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Policemen standing alert at a street in Karachi.—Online/File
Policemen standing alert at a street in Karachi.—Online/File

KARACHI: The last days of the outgoing year saw a sudden increase in killings in ‘encounters’ with over 30 suspected militants gunned down by law enforcers while a total of 925 suspects were killed in such shootouts and 160 personnel of police and Rangers fell in the line of duty during the year, it emerged on Wednesday.

The sudden spike was seen by many as ‘vengeance’ for the massacre of schoolchildren in the Peshawar school attack.

According to official figures, 701 suspects were killed in ‘encounters’ with police and 224 were gunned down in shootouts with the paramilitary Rangers while 143 personnel of police and 17 of Rangers were killed in targeted attacks in the metropolis, said spokespersons for police and Rangers.

Also read: Analysis: ‘Encounter policy’ unsustainable

The fallen policemen included CID SSP Chaudhry Aslam Khan, who died in a suicide attack on his vehicle and five inspectors, sub-inspectors and constables, said police spokesman Atiq Ahmed Shaikh.

In addition, 111 suspected terrorists and gangsters were arrested and 50 Rangers’ men suffered injuries during the ongoing targeted operation, said the Rangers spokesman.

The encounters, considered by some officials to be an ‘effective tool’ in curbing crimes were marred by allegations of human rights abuses by the rights groups, relatives and religious and political organisations.

A social worker of Sohrab Goth, who gave only his tribe’s name, Mehsud, and did not wish to be identified, said that at least 60 people had been killed in such encounters for merely being members of the Mehsud tribe.

He claimed that Abdullah Mehsud, recently killed in an encounter along with 12 other suspected militants in Sohrab Goth, was in fact a dumper truck driver. He was detained when he was having his children administered polio drops outside his home in Gabol Goth and area people were witness to his arrest.

His brother was an army soldier, serving in the UN peacekeeping mission in an African country, he said.

But for many police officers, the controversial encounters have proved to be an ‘effective strategy’ for crime control while they also admit that targeted killings of policemen have a serious demoralising effect on the personnel.

“During last one year, over 100 suspects, mostly militants, have been killed in encounters in district west alone which have benefited in four ways,” said outgoing Karachi West SSP Irfan Baloch.

First, the encounters had brought a significant reduction in the targeted killings of policemen, he said. As many as 34 policemen had been killed within the jurisdiction of the SITE police station alone in 2013 but after the encounters not a single policeman was killed in the area in 2014, he said.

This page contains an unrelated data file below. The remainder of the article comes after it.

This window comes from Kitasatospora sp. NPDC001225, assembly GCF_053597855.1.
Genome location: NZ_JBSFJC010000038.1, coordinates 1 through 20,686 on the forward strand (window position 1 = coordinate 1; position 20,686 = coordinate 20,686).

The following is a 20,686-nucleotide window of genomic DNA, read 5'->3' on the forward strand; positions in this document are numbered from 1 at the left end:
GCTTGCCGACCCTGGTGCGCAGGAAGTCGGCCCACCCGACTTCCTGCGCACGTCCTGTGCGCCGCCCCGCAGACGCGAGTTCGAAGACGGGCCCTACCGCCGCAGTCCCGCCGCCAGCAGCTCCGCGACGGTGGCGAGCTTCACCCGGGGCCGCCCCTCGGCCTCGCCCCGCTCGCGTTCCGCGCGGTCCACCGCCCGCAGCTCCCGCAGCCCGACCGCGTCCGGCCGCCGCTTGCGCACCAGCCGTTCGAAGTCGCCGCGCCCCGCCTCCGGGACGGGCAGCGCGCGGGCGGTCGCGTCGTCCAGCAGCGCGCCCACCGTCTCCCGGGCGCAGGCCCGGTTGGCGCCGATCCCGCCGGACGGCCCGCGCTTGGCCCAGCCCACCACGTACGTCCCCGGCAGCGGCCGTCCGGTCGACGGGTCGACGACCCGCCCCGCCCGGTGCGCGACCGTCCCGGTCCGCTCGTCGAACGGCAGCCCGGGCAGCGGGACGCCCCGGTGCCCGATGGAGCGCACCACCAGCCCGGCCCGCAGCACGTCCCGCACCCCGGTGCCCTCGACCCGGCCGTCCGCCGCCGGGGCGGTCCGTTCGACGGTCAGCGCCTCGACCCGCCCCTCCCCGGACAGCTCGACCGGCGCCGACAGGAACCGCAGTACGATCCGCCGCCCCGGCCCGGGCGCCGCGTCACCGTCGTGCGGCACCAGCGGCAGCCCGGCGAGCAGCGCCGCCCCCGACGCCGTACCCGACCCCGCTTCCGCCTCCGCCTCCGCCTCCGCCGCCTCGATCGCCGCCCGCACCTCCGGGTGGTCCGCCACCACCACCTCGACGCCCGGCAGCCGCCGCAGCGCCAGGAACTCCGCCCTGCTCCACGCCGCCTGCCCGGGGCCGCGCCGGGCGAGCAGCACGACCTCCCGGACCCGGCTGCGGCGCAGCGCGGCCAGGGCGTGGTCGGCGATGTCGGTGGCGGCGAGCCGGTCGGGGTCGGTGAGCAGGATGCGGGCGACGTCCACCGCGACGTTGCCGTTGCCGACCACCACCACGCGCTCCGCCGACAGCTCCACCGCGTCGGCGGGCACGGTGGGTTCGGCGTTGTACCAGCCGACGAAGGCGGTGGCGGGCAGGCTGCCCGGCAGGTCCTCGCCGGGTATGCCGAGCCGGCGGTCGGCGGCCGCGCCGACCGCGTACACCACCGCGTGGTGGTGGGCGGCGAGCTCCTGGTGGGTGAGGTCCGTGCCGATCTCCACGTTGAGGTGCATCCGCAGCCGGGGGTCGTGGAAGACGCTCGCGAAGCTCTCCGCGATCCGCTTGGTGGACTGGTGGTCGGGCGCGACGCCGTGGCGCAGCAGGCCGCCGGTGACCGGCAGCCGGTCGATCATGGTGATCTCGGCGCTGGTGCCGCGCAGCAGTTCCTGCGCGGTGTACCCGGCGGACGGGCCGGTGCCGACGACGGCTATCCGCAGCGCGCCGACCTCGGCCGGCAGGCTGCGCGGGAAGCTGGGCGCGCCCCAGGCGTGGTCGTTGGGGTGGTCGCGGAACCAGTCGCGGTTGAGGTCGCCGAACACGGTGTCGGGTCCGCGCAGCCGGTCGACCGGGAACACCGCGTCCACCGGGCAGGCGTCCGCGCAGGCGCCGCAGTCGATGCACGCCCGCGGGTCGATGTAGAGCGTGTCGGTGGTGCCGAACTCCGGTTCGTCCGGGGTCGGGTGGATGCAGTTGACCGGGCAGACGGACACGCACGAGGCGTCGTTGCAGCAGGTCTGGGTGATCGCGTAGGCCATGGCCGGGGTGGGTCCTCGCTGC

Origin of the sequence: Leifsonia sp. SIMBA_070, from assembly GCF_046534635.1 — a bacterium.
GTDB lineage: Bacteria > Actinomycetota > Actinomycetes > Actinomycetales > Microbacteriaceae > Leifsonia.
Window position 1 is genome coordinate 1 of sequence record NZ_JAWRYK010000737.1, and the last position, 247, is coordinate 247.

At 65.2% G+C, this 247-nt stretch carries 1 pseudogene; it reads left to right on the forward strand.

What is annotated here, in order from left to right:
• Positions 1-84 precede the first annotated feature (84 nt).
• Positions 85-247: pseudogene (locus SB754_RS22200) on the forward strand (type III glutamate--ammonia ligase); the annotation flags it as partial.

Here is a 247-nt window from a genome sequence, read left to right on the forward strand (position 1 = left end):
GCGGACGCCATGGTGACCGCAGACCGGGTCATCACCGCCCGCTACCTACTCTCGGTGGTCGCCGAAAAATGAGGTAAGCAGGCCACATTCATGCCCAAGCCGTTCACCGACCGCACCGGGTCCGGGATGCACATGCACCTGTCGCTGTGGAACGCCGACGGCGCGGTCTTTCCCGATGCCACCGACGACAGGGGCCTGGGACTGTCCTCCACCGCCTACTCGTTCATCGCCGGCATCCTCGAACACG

Secondly, the owners of over 350 marble factories in the Manghopir area had virtually been made ‘hostage’ by militants who extorted millions of rupees out of them. But after the killing of seven militants including local chief of Tehreek-i-Taliban Pakistan Fakhro in a joint operation by police and Rangers, the extortion came to an end in the area, claimed the officer.

Thirdly, it was not possible for polio teams to work in certain localities of the district. But during the last one year, polio teams entered the so called no-go areas under protection of police and administered polio drops to children. As a result, not a single polio case was reported from there in 2014.

Fourthly, it was almost unthinkable for policemen to enter certain localities such as Manghopir, Sultanabad and Frontier Colony, which were considered no-go areas, but now police pickets had been set up there, said SSP Baloch.

His views were also shared by CID chief Saqib Ismail Memon who said: “During last five-six months of 2014, there was one major terror attack, which was a bomb attack on the vehicle of SIU SSP Farooq Awan.”

It demonstrated the reduction in terror acts might be an outcome of ‘something’ and that something may be detention of militants in raids and killings in encounters.

The police in Karachi faced multidimensional threats and they were being targeted by merely wearing uniform. “Definitely, it has a demoralising effect on the force’s morale but they have not abandoned their fight and they continue to fight against criminals with a brave face,” said the SSP Memon.

SSP Baloch admitted that killings of policemen had had a demoralising effect on their morale. They avoided ‘fighting’ with criminals and preferred to remain indoors instead of mixing with people even in their neighbourhoods as they were ‘soft targets’.

To rid them of the stress, police authorities have decided to shift high-profile policemen from certain localities of the district west to a housing complex with 21 flats in Naval Headquarters, which will be completed soon.

Twelve flats have been completed and policemen’s families will soon be shifted there to rid them of the stress of living in constant fear amid militancy-dominated localities.

Published in Dawn, January 1st, 2015